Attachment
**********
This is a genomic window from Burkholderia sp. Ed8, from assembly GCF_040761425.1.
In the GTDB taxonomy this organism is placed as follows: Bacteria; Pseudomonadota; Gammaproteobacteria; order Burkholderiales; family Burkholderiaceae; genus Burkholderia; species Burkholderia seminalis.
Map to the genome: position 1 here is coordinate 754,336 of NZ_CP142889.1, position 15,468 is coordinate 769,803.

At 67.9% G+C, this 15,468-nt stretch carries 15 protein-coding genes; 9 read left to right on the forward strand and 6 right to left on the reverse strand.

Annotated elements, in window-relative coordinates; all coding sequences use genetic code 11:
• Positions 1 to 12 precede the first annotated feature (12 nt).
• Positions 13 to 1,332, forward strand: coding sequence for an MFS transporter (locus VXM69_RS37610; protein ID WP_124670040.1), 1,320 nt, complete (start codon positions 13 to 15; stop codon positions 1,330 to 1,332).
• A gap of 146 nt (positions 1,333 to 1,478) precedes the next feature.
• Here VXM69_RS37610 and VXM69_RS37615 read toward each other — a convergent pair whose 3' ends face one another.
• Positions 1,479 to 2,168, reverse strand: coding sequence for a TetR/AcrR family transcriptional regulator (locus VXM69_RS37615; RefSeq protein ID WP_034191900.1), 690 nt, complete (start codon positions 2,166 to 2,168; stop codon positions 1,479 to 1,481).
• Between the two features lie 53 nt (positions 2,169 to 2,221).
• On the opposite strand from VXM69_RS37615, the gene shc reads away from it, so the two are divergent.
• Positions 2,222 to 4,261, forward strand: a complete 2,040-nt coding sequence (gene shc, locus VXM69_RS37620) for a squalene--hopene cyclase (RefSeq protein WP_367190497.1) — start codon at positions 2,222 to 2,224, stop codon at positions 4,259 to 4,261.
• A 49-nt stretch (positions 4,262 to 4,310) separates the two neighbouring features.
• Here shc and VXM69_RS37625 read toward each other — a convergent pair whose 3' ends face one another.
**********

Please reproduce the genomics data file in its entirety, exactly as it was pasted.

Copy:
This is a genomic window from Burkholderia sp. Ed8, from assembly GCF_040761425.1.
In the GTDB taxonomy this organism is placed as follows: Bacteria; Pseudomonadota; Gammaproteobacteria; order Burkholderiales; family Burkholderiaceae; genus Burkholderia; species Burkholderia seminalis.
Map to the genome: position 1 here is coordinate 754,336 of NZ_CP142889.1, position 15,468 is coordinate 769,803.

At 67.9% G+C, this 15,468-nt stretch carries 15 protein-coding genes; 9 read left to right on the forward strand and 6 right to left on the reverse strand.

Annotated elements, in window-relative coordinates; all coding sequences use genetic code 11:
• Positions 1 to 12 precede the first annotated feature (12 nt).
• Positions 13 to 1,332, forward strand: coding sequence for an MFS transporter (locus VXM69_RS37610; protein ID WP_124670040.1), 1,320 nt, complete (start codon positions 13 to 15; stop codon positions 1,330 to 1,332).
• A gap of 146 nt (positions 1,333 to 1,478) precedes the next feature.
• Here VXM69_RS37610 and VXM69_RS37615 read toward each other — a convergent pair whose 3' ends face one another.
• Positions 1,479 to 2,168, reverse strand: coding sequence for a TetR/AcrR family transcriptional regulator (locus VXM69_RS37615; RefSeq protein ID WP_034191900.1), 690 nt, complete (start codon positions 2,166 to 2,168; stop codon positions 1,479 to 1,481).
• Between the two features lie 53 nt (positions 2,169 to 2,221).
• On the opposite strand from VXM69_RS37615, the gene shc reads away from it, so the two are divergent.
• Positions 2,222 to 4,261, forward strand: a complete 2,040-nt coding sequence (gene shc, locus VXM69_RS37620) for a squalene--hopene cyclase (RefSeq protein WP_367190497.1) — start codon at positions 2,222 to 2,224, stop codon at positions 4,259 to 4,261.
• A 49-nt stretch (positions 4,262 to 4,310) separates the two neighbouring features.
• Here shc and VXM69_RS37625 read toward each other — a convergent pair whose 3' ends face one another.